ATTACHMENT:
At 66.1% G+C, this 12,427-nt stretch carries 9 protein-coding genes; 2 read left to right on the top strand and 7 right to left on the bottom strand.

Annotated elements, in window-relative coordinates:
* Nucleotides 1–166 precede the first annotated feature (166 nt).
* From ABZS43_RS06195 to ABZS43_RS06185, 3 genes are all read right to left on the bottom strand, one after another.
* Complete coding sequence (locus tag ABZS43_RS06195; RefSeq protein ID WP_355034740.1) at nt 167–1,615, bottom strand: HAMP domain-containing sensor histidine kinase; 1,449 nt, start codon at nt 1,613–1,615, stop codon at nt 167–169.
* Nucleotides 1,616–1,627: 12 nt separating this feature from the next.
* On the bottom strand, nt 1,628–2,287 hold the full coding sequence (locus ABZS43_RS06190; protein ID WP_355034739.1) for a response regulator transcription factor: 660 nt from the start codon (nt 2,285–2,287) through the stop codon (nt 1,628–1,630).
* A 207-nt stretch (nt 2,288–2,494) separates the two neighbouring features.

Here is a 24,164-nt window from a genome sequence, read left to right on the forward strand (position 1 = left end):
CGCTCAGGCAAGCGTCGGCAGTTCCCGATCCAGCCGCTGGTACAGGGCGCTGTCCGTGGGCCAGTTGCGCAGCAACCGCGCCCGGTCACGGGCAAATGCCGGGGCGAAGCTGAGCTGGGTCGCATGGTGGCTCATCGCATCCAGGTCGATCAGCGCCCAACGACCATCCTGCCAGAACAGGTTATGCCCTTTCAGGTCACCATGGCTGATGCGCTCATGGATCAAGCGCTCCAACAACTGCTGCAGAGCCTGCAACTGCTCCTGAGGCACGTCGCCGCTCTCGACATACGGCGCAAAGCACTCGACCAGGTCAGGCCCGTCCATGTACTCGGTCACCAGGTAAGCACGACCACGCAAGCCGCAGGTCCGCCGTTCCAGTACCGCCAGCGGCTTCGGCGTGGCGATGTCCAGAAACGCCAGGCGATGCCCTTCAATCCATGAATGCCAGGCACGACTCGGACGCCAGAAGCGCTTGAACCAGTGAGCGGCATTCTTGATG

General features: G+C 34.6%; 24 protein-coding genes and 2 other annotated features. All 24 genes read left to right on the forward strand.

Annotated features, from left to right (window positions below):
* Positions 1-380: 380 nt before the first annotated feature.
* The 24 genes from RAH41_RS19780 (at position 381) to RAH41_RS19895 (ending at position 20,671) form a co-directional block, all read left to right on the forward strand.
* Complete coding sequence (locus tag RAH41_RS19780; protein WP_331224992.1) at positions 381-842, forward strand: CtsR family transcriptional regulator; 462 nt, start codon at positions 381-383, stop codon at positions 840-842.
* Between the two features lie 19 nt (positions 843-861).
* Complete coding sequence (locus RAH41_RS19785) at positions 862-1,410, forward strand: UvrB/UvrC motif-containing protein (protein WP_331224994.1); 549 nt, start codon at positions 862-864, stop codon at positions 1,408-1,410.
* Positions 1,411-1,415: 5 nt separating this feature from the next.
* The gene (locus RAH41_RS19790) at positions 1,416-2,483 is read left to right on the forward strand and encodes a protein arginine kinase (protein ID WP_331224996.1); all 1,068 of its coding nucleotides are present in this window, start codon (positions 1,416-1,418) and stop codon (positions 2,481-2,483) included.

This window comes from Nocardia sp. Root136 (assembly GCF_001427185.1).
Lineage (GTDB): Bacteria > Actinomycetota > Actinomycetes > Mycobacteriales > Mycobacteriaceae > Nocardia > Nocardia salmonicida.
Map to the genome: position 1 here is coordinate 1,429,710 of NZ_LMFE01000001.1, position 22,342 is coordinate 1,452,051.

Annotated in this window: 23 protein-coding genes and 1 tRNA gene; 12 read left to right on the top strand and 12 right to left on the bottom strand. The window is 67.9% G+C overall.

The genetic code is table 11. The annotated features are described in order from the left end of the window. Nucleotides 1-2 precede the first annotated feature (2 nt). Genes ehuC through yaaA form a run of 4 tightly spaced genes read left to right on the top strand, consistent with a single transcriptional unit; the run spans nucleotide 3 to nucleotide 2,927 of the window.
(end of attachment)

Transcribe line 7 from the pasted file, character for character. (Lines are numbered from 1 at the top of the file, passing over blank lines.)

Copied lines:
* On the bottom strand, nt 1,628–2,287 hold the full coding sequence (locus ABZS43_RS06190; protein ID WP_355034739.1) for a response regulator transcription factor: 660 nt from the start codon (nt 2,285–2,287) through the stop codon (nt 1,628–1,630).